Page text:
At the Elementary School Heads Association annual meeting I attended last week in Vermont, I had the opportunity to hear a presentation about the importance of optimism in leadership, parenting, and learning. The talk was given by Charlie Jones, a life coach and brand builder with the Brand Intersection Group, which consults to clients such as Panera, Ritz Carlton, and GoGo Squeez. He maintained that there are six discreet skills that people can learn that make them better leaders and more effective parents. As it happens, these same competencies help children become stronger, more engaged students. These skills also have been found to make people happier, healthier, and more successful in general. In fact, they are said to “inoculate” people from depression.
Basing his ideas on the work of Martin Seligman, a pioneer in the field of positive psychology, Jones maintained that all of these capabilities are related to optimism. Seligman's research, which has now been widely replicated, demonstrates that, with practice, people can shift from a life of "counter-punching," reactivity, and victimhood, to a life of greater control, pro-activity, and agency.
The first skill that Jones sketched out is “reframing.” It can be transformational to recognize that we can choose the lens through which we view events. We can learn to adopt an optimistic, growth-oriented mindset or a negative, fixed, resigned one. For instance, instead of seeing an experience as a failure, we can choose to focus on the learning we can gain and on fine-tuning our approach for the next attempt. As Nelson Mandela said, “I never lose. I either win or learn.”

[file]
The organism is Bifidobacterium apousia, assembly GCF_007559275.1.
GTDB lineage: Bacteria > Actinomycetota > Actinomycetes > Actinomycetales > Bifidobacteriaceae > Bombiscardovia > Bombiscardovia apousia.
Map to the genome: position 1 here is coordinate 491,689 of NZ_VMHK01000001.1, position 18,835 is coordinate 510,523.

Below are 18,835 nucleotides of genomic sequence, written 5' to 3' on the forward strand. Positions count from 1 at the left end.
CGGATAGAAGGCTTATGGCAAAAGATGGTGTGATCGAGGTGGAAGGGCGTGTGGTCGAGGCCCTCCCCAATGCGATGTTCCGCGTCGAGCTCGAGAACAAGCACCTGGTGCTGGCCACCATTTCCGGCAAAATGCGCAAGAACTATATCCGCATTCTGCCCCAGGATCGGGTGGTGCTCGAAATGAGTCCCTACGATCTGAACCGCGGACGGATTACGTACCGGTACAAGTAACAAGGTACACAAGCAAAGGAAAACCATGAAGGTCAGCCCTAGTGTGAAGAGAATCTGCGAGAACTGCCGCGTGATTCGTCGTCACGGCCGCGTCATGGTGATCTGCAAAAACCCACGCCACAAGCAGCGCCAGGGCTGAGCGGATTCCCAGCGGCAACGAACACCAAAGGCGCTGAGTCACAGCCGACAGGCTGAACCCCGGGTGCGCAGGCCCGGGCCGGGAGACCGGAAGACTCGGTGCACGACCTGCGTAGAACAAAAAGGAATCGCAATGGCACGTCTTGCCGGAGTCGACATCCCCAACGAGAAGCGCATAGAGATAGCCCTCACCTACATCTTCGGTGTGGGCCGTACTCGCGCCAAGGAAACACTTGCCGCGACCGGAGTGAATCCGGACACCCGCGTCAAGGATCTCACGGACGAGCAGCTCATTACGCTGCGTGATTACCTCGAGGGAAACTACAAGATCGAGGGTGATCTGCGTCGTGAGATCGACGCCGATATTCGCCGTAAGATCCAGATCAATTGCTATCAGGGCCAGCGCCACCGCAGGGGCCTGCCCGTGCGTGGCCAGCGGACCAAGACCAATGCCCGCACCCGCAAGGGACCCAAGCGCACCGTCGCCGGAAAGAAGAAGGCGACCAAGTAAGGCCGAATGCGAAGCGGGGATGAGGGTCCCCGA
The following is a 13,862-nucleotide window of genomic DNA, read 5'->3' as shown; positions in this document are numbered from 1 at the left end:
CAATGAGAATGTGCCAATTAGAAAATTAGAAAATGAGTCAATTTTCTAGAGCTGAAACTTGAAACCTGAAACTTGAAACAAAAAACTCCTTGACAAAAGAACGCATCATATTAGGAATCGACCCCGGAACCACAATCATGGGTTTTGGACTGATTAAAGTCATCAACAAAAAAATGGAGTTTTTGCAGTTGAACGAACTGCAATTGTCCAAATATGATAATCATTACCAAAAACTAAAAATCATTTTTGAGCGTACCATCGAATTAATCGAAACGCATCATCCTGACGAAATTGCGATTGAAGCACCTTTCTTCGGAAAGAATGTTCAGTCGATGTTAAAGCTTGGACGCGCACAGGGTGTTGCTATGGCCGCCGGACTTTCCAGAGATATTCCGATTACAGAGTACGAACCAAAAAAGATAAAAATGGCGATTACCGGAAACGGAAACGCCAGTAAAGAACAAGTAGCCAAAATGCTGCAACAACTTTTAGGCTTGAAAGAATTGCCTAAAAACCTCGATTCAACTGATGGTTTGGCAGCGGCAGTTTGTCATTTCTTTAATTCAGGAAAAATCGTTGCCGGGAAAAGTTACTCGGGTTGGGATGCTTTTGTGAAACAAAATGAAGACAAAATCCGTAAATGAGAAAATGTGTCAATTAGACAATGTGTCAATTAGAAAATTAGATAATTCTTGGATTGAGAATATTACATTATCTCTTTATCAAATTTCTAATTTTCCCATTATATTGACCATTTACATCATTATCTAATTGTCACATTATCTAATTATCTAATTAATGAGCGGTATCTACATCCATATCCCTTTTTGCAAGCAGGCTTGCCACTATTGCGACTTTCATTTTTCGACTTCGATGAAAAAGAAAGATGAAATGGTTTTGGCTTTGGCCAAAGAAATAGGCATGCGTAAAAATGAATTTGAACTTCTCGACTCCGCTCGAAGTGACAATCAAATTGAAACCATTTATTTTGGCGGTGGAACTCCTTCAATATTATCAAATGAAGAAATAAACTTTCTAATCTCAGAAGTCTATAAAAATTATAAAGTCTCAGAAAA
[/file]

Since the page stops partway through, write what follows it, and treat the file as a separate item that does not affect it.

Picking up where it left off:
Second is resiliency. As Jones put it, “Bounce. Don’t break.” By maintaining our flexibility, we maintain a sense of possibility. Instead of believing “this will never work,” the question needs to be, “What will it take to make this work?”
Third, optimists maintain hope and set goals. Instead of “believing it when I see it,” or giving up, the key is learning to articulate goals that will lead to success. Performance is dramatically enhanced when one takes the time to identify the right steps to reach goals and to fine tune one’s course along the way.
Jones pointed out that emotional mastery is also a critical component of optimism. “Know it and show it.” Research finds that those who can identify and communicate emotions build healthier relationships and avoid the frustration and pessimism that can come from being misunderstood.
Self-efficacy is another skill related to optimism, happiness, and success. What is meant by this is taking a “can do” attitude, realizing that one has the power to create new outcomes. Instead of saying, “This always happens to me,” one needs to adopt an attitude of “I can make this happen if I _____.”
Finally, determination is a key component of optimism. In the education world much has been written lately about grit. This has to do with a willingness to sustain and maintain effort in the pursuit of goals, despite set backs or hard work. Jones put it this way: “Practice is perfect.” We have to recognize that facing or learning something new can be uncomfortable. In order to arrive at the next level of performance, we have to muscle through. Looking for a “quick hack” undermines mastery and the development of persistence.
Jones concluded by citing the good news that optimism is one of the only personality traits that has been found to be changeable through learning. That means that by consciously trying to adopt the characteristics of a growth mindset, optimism, and flexibility, we are better preparing ourselves and our children for our ever more rapidly changing world.